Major Beat Four Families

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Major Beat Four Families
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Major Beat Four Families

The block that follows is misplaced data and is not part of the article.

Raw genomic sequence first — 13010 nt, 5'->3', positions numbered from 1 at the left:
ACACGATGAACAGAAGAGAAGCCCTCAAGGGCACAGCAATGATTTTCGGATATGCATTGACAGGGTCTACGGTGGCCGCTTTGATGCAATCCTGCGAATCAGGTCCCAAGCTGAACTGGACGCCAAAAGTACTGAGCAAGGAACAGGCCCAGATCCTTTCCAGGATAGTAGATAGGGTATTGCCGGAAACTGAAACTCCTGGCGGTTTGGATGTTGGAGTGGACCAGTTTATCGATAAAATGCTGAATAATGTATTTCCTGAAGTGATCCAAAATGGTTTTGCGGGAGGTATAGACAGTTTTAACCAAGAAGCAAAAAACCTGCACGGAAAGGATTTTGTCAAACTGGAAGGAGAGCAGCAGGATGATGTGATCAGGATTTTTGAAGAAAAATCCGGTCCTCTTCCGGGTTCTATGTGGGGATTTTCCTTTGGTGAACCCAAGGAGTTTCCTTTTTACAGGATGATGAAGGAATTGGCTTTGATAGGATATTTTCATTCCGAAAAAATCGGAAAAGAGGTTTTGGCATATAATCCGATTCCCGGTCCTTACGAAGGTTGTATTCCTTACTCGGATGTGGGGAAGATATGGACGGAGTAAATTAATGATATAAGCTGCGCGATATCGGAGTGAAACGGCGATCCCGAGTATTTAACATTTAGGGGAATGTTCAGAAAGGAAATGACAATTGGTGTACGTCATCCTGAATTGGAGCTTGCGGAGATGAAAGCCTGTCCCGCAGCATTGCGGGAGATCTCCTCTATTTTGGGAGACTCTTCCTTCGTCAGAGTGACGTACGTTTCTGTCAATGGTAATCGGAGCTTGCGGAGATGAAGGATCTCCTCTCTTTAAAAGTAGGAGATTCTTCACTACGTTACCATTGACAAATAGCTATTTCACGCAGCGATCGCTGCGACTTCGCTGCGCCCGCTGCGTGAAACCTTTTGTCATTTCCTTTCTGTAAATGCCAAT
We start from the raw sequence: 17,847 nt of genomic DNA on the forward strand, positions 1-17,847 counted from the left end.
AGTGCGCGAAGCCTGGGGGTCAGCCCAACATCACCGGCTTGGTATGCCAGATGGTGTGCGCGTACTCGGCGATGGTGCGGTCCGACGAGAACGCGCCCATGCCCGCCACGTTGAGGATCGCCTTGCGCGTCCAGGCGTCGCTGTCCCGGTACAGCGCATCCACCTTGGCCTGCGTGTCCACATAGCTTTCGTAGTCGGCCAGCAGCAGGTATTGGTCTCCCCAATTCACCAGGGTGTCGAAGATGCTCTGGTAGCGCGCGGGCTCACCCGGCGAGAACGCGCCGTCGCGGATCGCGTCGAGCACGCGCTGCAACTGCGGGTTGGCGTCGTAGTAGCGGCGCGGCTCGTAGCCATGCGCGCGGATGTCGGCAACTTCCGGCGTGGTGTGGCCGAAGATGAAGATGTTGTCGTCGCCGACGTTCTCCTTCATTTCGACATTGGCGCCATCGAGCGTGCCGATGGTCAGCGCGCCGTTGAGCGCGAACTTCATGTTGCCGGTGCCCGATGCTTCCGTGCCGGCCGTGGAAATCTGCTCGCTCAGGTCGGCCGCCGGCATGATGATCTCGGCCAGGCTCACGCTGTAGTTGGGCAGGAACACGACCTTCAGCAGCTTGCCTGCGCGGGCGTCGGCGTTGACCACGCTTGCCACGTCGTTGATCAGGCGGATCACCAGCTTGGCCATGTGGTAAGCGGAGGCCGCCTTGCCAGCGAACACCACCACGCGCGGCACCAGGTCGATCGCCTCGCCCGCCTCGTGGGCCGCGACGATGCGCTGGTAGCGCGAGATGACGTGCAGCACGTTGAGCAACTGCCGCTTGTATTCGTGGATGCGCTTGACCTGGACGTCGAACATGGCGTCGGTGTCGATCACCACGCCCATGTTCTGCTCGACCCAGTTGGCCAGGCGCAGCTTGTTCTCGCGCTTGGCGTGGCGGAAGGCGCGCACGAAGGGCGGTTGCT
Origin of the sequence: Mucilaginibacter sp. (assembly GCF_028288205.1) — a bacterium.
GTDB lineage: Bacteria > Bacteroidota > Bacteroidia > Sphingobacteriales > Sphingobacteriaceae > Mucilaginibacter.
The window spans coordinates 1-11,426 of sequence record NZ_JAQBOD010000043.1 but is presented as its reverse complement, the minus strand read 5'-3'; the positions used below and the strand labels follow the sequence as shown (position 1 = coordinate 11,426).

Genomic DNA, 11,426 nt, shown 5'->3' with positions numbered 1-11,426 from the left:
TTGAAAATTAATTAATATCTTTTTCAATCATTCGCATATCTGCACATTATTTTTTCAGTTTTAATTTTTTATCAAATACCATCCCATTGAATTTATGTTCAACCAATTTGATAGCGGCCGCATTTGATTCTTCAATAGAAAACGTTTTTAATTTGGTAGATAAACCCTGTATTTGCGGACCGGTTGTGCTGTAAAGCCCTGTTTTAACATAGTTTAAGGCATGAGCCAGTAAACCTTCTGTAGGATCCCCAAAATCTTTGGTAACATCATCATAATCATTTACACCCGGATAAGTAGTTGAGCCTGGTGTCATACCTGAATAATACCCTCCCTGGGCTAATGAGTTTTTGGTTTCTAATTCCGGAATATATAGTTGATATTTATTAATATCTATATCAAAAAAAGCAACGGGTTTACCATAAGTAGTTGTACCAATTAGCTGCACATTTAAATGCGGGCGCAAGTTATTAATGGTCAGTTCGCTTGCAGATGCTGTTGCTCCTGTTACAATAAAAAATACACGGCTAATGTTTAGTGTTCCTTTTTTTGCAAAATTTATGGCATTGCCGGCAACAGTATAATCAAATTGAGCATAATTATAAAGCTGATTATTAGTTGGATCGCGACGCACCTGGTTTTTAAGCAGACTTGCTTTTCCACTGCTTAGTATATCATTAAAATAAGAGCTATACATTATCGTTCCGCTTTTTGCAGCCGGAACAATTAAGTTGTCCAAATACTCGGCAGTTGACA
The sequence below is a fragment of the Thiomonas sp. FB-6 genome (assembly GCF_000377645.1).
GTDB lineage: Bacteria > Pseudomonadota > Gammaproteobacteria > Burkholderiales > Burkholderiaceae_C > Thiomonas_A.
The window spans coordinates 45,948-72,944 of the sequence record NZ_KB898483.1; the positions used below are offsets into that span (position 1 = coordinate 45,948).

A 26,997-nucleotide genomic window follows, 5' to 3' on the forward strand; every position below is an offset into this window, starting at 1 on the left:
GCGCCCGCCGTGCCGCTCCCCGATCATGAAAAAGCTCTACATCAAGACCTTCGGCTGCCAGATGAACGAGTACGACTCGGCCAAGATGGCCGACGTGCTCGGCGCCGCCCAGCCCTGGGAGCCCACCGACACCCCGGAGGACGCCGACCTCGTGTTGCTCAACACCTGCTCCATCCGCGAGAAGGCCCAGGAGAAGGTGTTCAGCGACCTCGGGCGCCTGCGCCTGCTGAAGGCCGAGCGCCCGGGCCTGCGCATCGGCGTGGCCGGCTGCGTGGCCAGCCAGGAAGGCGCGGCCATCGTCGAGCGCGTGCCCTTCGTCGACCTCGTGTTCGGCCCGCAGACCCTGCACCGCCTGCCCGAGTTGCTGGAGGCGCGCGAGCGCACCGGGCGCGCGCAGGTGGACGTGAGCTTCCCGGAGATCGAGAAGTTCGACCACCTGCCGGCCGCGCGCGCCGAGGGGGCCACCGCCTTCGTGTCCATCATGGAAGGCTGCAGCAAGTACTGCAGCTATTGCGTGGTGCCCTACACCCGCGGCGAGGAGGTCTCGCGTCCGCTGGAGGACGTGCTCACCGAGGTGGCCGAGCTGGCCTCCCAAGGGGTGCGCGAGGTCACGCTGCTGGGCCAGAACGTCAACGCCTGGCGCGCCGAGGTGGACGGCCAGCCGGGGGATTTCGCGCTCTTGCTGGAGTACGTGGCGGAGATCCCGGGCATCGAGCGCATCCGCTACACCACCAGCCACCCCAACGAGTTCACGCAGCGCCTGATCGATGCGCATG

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Intruder in the Dust refers often to both the extended Gowrie clan and the larger white population of Beat Four as a specific sociological entity. The phrase "Gowries and Ingrums and Workitts" identifies the three largest familial groups in that area of Yoknapatawpha (28), though members of these families have intermarried repeatedly over the generations too. (Twice the novel adds "Frasers" to this list of names, 145, 146; another time it adds "McCallums," 33). All these families share a common origin in the Scottish highlands - "Ingrum used to be Ingraham and Workitt used to be Urquhart" before their ancestors came to America (145) - which helps explain why they chose to live in the hilliest part of the county. The narrator sums them up as "a connection of brawlers and farmers and foxhunters and stock- and timber-traders" as well as "whiskeymakers" who are known for their racism, violence, group loyalty and resistance to outsiders (35). The rest of the county expects "them Beat Four folks" to waste no time lynching the black man accused of shooting one of them in the back (46).